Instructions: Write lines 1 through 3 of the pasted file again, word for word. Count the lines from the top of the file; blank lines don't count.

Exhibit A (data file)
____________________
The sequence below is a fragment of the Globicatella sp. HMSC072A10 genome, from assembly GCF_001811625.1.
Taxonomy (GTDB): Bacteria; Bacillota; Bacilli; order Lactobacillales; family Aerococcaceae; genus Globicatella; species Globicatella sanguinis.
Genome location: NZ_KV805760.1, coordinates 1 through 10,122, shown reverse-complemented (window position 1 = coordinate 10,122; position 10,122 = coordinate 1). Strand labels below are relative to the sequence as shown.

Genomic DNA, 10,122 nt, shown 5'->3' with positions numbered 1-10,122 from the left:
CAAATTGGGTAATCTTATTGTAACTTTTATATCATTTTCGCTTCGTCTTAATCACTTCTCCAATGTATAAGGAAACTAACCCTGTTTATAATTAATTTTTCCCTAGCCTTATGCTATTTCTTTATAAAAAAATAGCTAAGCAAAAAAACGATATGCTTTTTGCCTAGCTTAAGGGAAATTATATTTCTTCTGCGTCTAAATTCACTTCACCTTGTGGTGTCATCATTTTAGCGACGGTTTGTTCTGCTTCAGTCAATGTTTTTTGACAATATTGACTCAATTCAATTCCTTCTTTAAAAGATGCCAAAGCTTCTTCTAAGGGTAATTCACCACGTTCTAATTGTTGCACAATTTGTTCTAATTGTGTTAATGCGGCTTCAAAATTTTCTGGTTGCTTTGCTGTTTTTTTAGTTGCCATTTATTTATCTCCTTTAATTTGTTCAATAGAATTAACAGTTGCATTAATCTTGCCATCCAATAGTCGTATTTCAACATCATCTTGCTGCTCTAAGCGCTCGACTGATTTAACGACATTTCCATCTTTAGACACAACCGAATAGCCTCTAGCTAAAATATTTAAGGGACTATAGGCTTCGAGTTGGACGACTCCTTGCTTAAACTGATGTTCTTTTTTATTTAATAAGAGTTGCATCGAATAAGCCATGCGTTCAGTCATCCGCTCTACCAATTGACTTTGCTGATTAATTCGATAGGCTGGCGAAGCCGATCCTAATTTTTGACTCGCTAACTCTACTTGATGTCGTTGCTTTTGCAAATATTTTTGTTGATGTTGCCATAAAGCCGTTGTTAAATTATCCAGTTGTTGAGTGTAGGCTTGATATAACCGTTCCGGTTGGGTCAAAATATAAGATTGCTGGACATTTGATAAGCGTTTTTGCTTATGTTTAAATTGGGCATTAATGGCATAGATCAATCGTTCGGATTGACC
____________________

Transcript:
The sequence below is a fragment of the Globicatella sp. HMSC072A10 genome, from assembly GCF_001811625.1.
Taxonomy (GTDB): Bacteria; Bacillota; Bacilli; order Lactobacillales; family Aerococcaceae; genus Globicatella; species Globicatella sanguinis.
Genome location: NZ_KV805760.1, coordinates 1 through 10,122, shown reverse-complemented (window position 1 = coordinate 10,122; position 10,122 = coordinate 1). Strand labels below are relative to the sequence as shown.